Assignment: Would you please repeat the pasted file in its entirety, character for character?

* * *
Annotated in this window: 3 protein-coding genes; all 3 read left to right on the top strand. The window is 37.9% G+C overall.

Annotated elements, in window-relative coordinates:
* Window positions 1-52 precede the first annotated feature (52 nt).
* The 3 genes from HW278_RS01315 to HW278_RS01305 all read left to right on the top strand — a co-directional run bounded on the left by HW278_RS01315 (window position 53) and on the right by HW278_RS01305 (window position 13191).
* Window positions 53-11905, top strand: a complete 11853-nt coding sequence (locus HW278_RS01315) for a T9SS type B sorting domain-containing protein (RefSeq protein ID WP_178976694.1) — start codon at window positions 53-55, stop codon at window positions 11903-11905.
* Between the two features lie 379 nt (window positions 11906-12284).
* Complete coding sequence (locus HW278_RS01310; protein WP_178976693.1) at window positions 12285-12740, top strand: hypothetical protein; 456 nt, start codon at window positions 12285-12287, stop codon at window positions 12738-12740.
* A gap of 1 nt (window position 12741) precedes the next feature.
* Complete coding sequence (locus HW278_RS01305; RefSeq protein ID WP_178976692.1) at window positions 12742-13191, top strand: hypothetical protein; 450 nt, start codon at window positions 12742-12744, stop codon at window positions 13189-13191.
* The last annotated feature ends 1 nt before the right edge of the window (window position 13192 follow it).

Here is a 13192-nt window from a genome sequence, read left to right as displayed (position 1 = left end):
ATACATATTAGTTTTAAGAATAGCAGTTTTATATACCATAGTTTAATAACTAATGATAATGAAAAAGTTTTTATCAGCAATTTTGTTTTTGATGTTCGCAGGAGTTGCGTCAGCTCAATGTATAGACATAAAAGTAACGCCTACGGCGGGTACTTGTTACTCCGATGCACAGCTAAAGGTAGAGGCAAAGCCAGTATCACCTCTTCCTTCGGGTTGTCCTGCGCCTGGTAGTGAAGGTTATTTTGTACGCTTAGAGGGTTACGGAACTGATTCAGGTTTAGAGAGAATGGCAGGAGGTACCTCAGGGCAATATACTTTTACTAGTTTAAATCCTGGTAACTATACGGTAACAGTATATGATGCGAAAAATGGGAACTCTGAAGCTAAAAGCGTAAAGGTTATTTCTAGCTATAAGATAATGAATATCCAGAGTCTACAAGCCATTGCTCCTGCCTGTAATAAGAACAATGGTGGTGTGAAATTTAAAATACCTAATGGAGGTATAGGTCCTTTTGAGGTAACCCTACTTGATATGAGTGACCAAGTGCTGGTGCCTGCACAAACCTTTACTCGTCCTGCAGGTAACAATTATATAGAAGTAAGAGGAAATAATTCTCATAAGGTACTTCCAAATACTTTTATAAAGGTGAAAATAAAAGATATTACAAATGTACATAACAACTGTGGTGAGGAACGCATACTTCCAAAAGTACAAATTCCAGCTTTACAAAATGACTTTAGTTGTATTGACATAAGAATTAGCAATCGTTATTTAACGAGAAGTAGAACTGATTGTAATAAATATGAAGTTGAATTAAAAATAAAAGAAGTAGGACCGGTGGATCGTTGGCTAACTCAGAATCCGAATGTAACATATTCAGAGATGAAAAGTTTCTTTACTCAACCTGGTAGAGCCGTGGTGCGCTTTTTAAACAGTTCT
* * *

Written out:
Annotated in this window: 3 protein-coding genes; all 3 read left to right on the top strand. The window is 37.9% G+C overall.

Annotated elements, in window-relative coordinates:
* Window positions 1-52 precede the first annotated feature (52 nt).
* The 3 genes from HW278_RS01315 to HW278_RS01305 all read left to right on the top strand — a co-directional run bounded on the left by HW278_RS01315 (window position 53) and on the right by HW278_RS01305 (window position 13191).
* Window positions 53-11905, top strand: a complete 11853-nt coding sequence (locus HW278_RS01315) for a T9SS type B sorting domain-containing protein (RefSeq protein ID WP_178976694.1) — start codon at window positions 53-55, stop codon at window positions 11903-11905.
* Between the two features lie 379 nt (window positions 11906-12284).
* Complete coding sequence (locus HW278_RS01310; protein WP_178976693.1) at window positions 12285-12740, top strand: hypothetical protein; 456 nt, start codon at window positions 12285-12287, stop codon at window positions 12738-12740.
* A gap of 1 nt (window position 12741) precedes the next feature.
* Complete coding sequence (locus HW278_RS01305; RefSeq protein ID WP_178976692.1) at window positions 12742-13191, top strand: hypothetical protein; 450 nt, start codon at window positions 12742-12744, stop codon at window positions 13189-13191.
* The last annotated feature ends 1 nt before the right edge of the window (window position 13192 follow it).

Here is a 13192-nt window from a genome sequence, read left to right as displayed (position 1 = left end):
ATACATATTAGTTTTAAGAATAGCAGTTTTATATACCATAGTTTAATAACTAATGATAATGAAAAAGTTTTTATCAGCAATTTTGTTTTTGATGTTCGCAGGAGTTGCGTCAGCTCAATGTATAGACATAAAAGTAACGCCTACGGCGGGTACTTGTTACTCCGATGCACAGCTAAAGGTAGAGGCAAAGCCAGTATCACCTCTTCCTTCGGGTTGTCCTGCGCCTGGTAGTGAAGGTTATTTTGTACGCTTAGAGGGTTACGGAACTGATTCAGGTTTAGAGAGAATGGCAGGAGGTACCTCAGGGCAATATACTTTTACTAGTTTAAATCCTGGTAACTATACGGTAACAGTATATGATGCGAAAAATGGGAACTCTGAAGCTAAAAGCGTAAAGGTTATTTCTAGCTATAAGATAATGAATATCCAGAGTCTACAAGCCATTGCTCCTGCCTGTAATAAGAACAATGGTGGTGTGAAATTTAAAATACCTAATGGAGGTATAGGTCCTTTTGAGGTAACCCTACTTGATATGAGTGACCAAGTGCTGGTGCCTGCACAAACCTTTACTCGTCCTGCAGGTAACAATTATATAGAAGTAAGAGGAAATAATTCTCATAAGGTACTTCCAAATACTTTTATAAAGGTGAAAATAAAAGATATTACAAATGTACATAACAACTGTGGTGAGGAACGCATACTTCCAAAAGTACAAATTCCAGCTTTACAAAATGACTTTAGTTGTATTGACATAAGAATTAGCAATCGTTATTTAACGAGAAGTAGAACTGATTGTAATAAATATGAAGTTGAATTAAAAATAAAAGAAGTAGGACCGGTGGATCGTTGGCTAACTCAGAATCCGAATGTAACATATTCAGAGATGAAAAGTTTCTTTACTCAACCTGGTAGAGCCGTGGTGCGCTTTTTAAACAGTTCT